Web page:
Oh, this is just delightful!  I love the play on words - or perhaps in some cases it is not a play on words but an accurate representation of what happens when too many statements are running on multiple processors!  

July 29, 2007 6:51 PM

James Luetkehoelter said:

Heck, I have a hard time not saying PARALYZE instead of Parallelize or Paralllelism. I usually sound like Porky Pig and then just say "more than one processor". Have you run into any issues under 2005 yet that actually do paralyze the query as it at times happened in 7.0 or 2000 (where you have to specify MAXDOP=1)? Everyone keeps asking me if I've seen any instances of yet - which I have not.

July 29, 2007 8:48 PM

Kalen Delaney said:

Hi James

I haven't directly seen any paralysis on any of my clients systems on SQL 2005, but I have heard from students that this still does happen occasionally. But they agree that it happens a LOT less often than on SQL 2000.


July 30, 2007 12:31 PM

Kalen Delaney said:

Most of you who read my writings know that I don't often write about hardware. And in fact, I'm not writing

January 5, 2008 6:27 PM

Harman Sahni said:

Greetings Kalen,

Good job (and thanks for sharing) in getting an official answer from Microsoft on parallelism algorithm!

I've had numerous close encounter experiences with parallelism where I've seen enterprise level production servers getting paralyzed.

Having said that, albeit this is a known fact that the MDOP can be overridden by specifying the MAXDOP hint (, I was under an impression that if the MAXDOP hint value is greater than the value configured at the server level MDOP setting then the query hint value is simply ignored.... and this official verdict from Microsoft contradicts my thought.

I've now found the yet another official verdict from Microsoft which confirms my aforementioned thoughts:

By the way, I've read numerous of your writings and have found them to be great. With due respect to this one as well, I'm not doubting yours but Microsoft's verdict!

February 26, 2008 7:12 PM

Harman Sahni said:

Additional 1/2 cent to my above post:

If the actual algorithm is that you can override the server setting value with an exceeding query hint value then this could be taken as a flaw as well as that would mean a developer is allowed to consume more resources than what a DBA has setup at a server level.

By the way, I hope the new "Resource Governor" feature in SQL 2008 will clear things out anyways!

February 26, 2008 7:18 PM

Adam said:


I thought you could provide a bit of clarity?

Recently I was given an urgent problem with a query a report writer had written. The query firstly populated a temp table and then proceded to populate a new temp table joining the 1st one to some physical tables.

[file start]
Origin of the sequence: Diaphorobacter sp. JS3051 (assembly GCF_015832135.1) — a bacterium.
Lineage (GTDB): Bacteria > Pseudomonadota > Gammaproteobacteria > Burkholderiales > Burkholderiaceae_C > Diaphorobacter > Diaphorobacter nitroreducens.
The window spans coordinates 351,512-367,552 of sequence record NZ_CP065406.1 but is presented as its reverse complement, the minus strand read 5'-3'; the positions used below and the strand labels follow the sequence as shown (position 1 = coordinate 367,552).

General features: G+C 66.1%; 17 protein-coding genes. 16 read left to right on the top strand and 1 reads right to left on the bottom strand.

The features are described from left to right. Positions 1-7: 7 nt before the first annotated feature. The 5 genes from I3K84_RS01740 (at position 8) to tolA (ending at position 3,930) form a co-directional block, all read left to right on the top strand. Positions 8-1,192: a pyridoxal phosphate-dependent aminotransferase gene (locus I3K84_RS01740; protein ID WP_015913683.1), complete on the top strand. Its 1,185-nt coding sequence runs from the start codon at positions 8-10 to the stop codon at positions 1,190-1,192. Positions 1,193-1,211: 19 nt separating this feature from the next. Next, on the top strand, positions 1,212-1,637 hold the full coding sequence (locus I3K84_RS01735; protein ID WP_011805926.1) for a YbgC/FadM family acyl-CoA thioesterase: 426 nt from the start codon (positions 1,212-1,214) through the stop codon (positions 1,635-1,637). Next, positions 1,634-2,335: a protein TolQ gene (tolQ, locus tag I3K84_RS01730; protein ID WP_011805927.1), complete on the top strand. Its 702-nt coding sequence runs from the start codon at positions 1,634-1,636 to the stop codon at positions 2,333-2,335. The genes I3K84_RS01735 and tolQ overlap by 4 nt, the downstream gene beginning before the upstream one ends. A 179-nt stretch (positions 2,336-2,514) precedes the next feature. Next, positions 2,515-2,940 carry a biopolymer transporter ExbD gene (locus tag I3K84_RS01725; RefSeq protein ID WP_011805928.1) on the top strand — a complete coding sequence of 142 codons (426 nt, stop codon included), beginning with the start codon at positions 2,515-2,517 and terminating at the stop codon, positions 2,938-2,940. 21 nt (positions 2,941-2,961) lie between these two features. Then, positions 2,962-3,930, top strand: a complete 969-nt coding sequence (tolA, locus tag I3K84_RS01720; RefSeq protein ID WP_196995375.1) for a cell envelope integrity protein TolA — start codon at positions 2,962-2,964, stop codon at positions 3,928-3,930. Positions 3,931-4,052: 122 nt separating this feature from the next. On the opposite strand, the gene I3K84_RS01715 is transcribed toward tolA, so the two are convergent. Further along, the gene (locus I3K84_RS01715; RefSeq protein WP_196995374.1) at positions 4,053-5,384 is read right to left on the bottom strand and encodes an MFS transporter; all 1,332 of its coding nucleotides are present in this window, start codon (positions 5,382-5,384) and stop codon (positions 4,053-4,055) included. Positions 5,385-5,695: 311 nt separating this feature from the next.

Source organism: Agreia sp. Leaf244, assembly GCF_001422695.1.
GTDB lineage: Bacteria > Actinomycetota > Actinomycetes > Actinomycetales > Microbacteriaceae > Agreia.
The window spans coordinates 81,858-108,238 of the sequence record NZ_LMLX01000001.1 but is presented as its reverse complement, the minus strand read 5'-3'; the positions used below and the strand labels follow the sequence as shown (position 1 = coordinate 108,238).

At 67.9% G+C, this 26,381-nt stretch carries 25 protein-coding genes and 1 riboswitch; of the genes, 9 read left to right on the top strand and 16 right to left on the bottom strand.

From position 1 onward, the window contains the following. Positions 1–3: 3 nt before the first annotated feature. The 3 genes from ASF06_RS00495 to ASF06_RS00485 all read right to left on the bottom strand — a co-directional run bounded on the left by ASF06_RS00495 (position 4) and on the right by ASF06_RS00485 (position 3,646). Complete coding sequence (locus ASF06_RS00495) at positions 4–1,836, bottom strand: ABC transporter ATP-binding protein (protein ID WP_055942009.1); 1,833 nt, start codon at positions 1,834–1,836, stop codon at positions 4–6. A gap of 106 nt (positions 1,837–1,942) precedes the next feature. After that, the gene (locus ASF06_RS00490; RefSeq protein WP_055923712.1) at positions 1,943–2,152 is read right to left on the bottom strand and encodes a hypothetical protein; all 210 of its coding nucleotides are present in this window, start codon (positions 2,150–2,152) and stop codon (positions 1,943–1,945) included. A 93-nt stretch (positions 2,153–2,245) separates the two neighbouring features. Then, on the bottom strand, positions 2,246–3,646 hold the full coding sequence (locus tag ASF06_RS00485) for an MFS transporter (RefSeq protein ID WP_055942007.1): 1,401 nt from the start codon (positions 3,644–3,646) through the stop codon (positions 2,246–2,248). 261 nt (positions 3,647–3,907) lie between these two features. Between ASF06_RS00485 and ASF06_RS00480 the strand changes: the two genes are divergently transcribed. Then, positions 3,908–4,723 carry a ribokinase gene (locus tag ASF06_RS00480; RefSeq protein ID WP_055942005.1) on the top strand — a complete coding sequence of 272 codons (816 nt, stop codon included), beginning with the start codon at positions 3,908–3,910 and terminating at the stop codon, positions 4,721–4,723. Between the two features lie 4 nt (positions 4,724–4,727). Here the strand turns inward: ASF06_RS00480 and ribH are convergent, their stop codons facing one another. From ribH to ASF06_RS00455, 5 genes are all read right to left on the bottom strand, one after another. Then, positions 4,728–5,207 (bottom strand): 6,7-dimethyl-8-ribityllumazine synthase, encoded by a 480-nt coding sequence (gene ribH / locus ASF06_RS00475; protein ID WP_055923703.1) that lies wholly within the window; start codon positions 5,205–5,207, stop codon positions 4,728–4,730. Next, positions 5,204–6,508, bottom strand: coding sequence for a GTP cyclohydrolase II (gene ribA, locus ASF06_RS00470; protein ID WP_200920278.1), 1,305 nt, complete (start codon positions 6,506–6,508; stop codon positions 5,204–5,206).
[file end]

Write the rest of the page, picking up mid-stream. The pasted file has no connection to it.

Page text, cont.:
The problem was that the query used to run in around 20 mins before all of a sudden never completing.

The challenge for me was that due to the time constraints involved I couldn't go through change management to make any physical changes to the database structure itself. I was therefore left to tune the query.

I did the obvious things first like removing order by's on the insert into table statment and returning only the columns used from derived tables instead of select *.

What I noticed though, that when I initially executed the query the optimiser was running the query in parallel and some threads were blocking each other on the same query - all relating to the same SPID. I remembered I had heard about this before and limiting the query to use 1 processor (using MAXDOP=1) can in cases allow a query to perform more quickly.

I added this hint and hey presto, it now runs in 7 minutes. What I really don't understand is HOW?

How was SQL Server blocking it's own threads within the same query?

How does preventing parallel executing, in some cases, increase performance?

Thank you

March 30, 2010 8:39 AM

Kalen Delaney said:

Hi Adam

You might get more interesting discussion by posting this on one of the free public help forums, rather than as a comment on a 2-year old blog post. My understanding is that when this self-blocking happens it is a bug. And to get around the bug, you need to decrease the MAXDOP.

March 31, 2010 6:39 PM

Gaby A. said:

I know I may be way late for this, but is the sequence used applicable to SQL 2000?  We had a weird issue occur, and apparently it's a known (and irreparable) bug from Microsoft (we're up to date on our patching), but one option to drop max degree of parallelism to 1.  I heard it may make our integrity checks and optimizations take longer (which is fine in this case) but make our queries go much quicker, which is causing these messages to appear in our SQL and Windows Logs, EXCEPTION_ACCESS_VIOLATION and m_activeSdesList.Head () == NULL.

The Sysadmins have checked to verify it is not memory and we're currently failed over to a secondary node, just in case.


May 10, 2010 11:12 AM

Kalen Delaney said:

Hi Gaby

I am not sure what 'sequence' you are referring to. I didn't learn about either the traceflag or the indicator of the actual number of CPUs until SQL 2005. I don't know whether they existed in 2000 because I never tried them, and I don't have a 2000 installation now to test them on. Do you? This is something you could easily see for yourself.